The Class Action Fairness Act didn’t apply to pending cases, so Tillery’s shareholder suits continued.

Defendants removed them to district court a second time in 2005, and district judges remanded most of them.

Defendants removed them again in 2006, and judges remanded most of them.

By 2008, Tillery remained on record in a single active case at district court.

He sued Syngenta there in 2010, on behalf of Greenville as class representative for water systems suffering contamination from weed killer atrazine.

In 2012, Syngenta agreed to pay $105 million for a release of claims from almost 2,000 systems across Corn Belt states.

District Judge Phil Gilbert approved the settlement, which allocated $5,000 to each claimant for testing and the remainder on the basis of concentration.

He awarded a $35 million lawyer fee, finding Tillery’s firm expended more than 46,600 hours and the Houston firm of Baron and Budd expended more than 36,700.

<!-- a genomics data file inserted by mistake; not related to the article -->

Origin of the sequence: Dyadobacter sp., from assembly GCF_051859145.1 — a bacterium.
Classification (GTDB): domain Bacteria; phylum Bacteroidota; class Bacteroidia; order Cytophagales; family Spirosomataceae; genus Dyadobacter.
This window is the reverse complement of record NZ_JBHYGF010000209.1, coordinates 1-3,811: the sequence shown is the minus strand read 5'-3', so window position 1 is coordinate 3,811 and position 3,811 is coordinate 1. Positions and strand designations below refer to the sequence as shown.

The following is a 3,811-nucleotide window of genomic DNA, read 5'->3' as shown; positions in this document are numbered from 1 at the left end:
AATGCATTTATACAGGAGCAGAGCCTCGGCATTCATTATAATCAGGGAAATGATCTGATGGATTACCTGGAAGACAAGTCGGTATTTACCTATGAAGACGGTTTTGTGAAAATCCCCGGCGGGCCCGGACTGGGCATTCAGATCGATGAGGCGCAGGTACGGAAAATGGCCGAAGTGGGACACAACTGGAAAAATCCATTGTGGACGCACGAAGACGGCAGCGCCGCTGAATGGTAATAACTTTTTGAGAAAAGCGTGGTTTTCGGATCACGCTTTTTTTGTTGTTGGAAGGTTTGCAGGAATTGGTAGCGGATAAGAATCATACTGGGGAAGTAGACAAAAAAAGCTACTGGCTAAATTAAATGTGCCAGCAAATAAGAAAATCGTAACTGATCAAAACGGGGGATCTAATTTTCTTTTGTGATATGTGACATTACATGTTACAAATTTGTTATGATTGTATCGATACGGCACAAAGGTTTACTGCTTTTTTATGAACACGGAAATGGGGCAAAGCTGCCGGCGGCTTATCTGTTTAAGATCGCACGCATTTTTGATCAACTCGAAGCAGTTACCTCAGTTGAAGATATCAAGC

Tillery’s knowledge of investment law came in handy after the collapse of the subprime mortgage market.

The National Credit Union Association retained him to pursue recovery from Goldman Sachs, Royal Bank of Scotland, Morgan Stanley, and other banks.

His firm and the Kellogg Huber firm recovered about $4.3 billion, and each firm received more than $500 million.

In 2018, in district court, Tillery and bankrupt K-Mart settled a pharmacist’s claim that K-Mart cheated the government on pharmacy bills.

K-Mart sold one of its last properties to reimburse the government and reward the estate of the pharmacist.

Tillery’s firm collected about $3.7 million and the firm of Phillips and Cohen collected about $1 million.